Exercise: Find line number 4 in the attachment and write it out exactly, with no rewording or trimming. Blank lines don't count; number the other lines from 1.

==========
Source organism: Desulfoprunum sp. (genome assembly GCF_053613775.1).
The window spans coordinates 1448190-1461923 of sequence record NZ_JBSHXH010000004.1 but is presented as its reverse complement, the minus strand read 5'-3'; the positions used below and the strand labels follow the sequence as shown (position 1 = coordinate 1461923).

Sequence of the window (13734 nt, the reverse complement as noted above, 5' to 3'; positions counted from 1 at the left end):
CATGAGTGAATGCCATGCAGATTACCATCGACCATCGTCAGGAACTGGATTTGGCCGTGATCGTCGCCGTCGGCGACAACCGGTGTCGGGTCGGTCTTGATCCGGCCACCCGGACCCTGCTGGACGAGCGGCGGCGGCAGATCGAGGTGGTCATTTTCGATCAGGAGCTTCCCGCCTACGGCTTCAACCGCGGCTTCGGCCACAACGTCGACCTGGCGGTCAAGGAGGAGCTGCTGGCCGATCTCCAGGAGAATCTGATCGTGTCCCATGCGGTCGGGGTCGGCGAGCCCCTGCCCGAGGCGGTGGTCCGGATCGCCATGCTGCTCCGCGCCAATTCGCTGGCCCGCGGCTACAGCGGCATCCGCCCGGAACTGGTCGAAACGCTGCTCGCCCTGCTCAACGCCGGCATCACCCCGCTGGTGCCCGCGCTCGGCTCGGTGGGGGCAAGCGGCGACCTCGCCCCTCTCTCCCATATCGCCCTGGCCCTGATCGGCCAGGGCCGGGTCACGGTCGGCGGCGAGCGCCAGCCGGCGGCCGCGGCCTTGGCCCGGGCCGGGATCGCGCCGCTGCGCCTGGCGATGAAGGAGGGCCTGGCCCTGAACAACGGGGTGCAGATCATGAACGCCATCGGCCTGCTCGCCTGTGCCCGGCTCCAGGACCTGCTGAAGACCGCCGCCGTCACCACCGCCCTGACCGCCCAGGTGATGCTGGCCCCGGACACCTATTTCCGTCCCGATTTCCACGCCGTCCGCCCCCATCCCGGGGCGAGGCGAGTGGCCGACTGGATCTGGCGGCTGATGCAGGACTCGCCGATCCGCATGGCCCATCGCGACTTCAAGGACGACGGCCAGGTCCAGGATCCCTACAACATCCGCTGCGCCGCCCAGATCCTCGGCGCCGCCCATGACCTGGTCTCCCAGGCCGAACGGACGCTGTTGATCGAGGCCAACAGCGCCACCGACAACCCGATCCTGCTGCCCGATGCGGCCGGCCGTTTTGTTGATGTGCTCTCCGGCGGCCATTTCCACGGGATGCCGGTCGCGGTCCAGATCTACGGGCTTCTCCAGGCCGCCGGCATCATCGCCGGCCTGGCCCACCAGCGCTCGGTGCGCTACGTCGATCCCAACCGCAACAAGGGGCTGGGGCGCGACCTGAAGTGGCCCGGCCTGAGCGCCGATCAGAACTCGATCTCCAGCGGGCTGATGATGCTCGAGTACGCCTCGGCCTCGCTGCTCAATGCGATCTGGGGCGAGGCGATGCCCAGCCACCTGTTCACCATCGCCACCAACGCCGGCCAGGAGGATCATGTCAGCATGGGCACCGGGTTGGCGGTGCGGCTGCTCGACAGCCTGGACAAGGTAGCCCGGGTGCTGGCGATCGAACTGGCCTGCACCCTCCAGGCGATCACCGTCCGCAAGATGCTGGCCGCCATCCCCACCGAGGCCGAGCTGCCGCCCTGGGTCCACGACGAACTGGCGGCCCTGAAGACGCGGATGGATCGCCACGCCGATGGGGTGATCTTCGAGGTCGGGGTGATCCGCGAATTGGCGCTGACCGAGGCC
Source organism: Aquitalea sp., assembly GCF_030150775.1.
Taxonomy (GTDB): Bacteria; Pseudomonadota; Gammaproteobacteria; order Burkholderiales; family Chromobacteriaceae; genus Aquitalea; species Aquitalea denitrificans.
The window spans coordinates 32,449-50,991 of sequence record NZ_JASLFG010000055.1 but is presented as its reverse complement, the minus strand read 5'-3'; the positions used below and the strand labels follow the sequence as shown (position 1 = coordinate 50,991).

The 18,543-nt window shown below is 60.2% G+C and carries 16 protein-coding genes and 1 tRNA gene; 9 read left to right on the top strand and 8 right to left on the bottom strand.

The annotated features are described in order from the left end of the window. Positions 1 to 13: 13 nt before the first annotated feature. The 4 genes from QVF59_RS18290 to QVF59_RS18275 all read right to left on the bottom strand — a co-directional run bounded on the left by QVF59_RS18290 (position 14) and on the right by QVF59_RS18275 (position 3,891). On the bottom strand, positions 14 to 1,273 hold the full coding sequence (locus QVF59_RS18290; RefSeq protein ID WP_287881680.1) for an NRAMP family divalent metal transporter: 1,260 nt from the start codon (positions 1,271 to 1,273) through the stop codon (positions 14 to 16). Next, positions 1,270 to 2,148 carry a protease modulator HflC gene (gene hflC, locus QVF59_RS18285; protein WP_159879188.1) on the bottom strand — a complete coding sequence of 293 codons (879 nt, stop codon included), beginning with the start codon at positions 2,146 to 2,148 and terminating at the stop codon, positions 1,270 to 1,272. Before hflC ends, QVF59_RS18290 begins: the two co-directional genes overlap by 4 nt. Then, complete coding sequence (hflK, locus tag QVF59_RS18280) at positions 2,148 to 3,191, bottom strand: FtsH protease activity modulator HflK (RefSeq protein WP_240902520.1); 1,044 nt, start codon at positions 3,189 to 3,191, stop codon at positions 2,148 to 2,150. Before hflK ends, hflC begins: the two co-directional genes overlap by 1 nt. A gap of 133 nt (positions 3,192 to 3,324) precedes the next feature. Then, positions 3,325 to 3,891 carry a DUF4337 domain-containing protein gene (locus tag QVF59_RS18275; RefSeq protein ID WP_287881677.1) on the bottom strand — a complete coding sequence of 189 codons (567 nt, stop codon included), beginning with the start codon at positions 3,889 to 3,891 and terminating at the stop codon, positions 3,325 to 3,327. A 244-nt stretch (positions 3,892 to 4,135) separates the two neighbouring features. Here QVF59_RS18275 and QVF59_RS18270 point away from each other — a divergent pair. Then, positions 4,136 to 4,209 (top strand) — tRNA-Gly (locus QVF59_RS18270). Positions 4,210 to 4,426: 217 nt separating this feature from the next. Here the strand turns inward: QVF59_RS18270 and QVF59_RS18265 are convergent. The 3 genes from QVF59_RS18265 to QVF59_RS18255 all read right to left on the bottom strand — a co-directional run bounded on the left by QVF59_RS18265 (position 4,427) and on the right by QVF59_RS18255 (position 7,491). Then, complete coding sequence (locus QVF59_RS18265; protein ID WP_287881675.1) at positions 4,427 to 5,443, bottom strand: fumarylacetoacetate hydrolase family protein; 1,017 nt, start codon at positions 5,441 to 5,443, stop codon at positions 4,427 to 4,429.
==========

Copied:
CATGAGTGAATGCCATGCAGATTACCATCGACCATCGTCAGGAACTGGATTTGGCCGTGATCGTCGCCGTCGGCGACAACCGGTGTCGGGTCGGTCTTGATCCGGCCACCCGGACCCTGCTGGACGAGCGGCGGCGGCAGATCGAGGTGGTCATTTTCGATCAGGAGCTTCCCGCCTACGGCTTCAACCGCGGCTTCGGCCACAACGTCGACCTGGCGGTCAAGGAGGAGCTGCTGGCCGATCTCCAGGAGAATCTGATCGTGTCCCATGCGGTCGGGGTCGGCGAGCCCCTGCCCGAGGCGGTGGTCCGGATCGCCATGCTGCTCCGCGCCAATTCGCTGGCCCGCGGCTACAGCGGCATCCGCCCGGAACTGGTCGAAACGCTGCTCGCCCTGCTCAACGCCGGCATCACCCCGCTGGTGCCCGCGCTCGGCTCGGTGGGGGCAAGCGGCGACCTCGCCCCTCTCTCCCATATCGCCCTGGCCCTGATCGGCCAGGGCCGGGTCACGGTCGGCGGCGAGCGCCAGCCGGCGGCCGCGGCCTTGGCCCGGGCCGGGATCGCGCCGCTGCGCCTGGCGATGAAGGAGGGCCTGGCCCTGAACAACGGGGTGCAGATCATGAACGCCATCGGCCTGCTCGCCTGTGCCCGGCTCCAGGACCTGCTGAAGACCGCCGCCGTCACCACCGCCCTGACCGCCCAGGTGATGCTGGCCCCGGACACCTATTTCCGTCCCGATTTCCACGCCGTCCGCCCCCATCCCGGGGCGAGGCGAGTGGCCGACTGGATCTGGCGGCTGATGCAGGACTCGCCGATCCGCATGGCCCATCGCGACTTCAAGGACGACGGCCAGGTCCAGGATCCCTACAACATCCGCTGCGCCGCCCAGATCCTCGGCGCCGCCCATGACCTGGTCTCCCAGGCCGAACGGACGCTGTTGATCGAGGCCAACAGCGCCACCGACAACCCGATCCTGCTGCCCGATGCGGCCGGCCGTTTTGTTGATGTGCTCTCCGGCGGCCATTTCCACGGGATGCCGGTCGCGGTCCAGATCTACGGGCTTCTCCAGGCCGCCGGCATCATCGCCGGCCTGGCCCACCAGCGCTCGGTGCGCTACGTCGATCCCAACCGCAACAAGGGGCTGGGGCGCGACCTGAAGTGGCCCGGCCTGAGCGCCGATCAGAACTCGATCTCCAGCGGGCTGATGATGCTCGAGTACGCCTCGGCCTCGCTGCTCAATGCGATCTGGGGCGAGGCGATGCCCAGCCACCTGTTCACCATCGCCACCAACGCCGGCCAGGAGGATCATGTCAGCATGGGCACCGGGTTGGCGGTGCGGCTGCTCGACAGCCTGGACAAGGTAGCCCGGGTGCTGGCGATCGAACTGGCCTGCACCCTCCAGGCGATCACCGTCCGCAAGATGCTGGCCGCCATCCCCACCGAGGCCGAGCTGCCGCCCTGGGTCCACGACGAACTGGCGGCCCTGAAGACGCGGATGGATCGCCACGCCGATGGGGTGATCTTCGAGGTCGGGGTGATCCGCGAATTGGCGCTGACCGAGGCC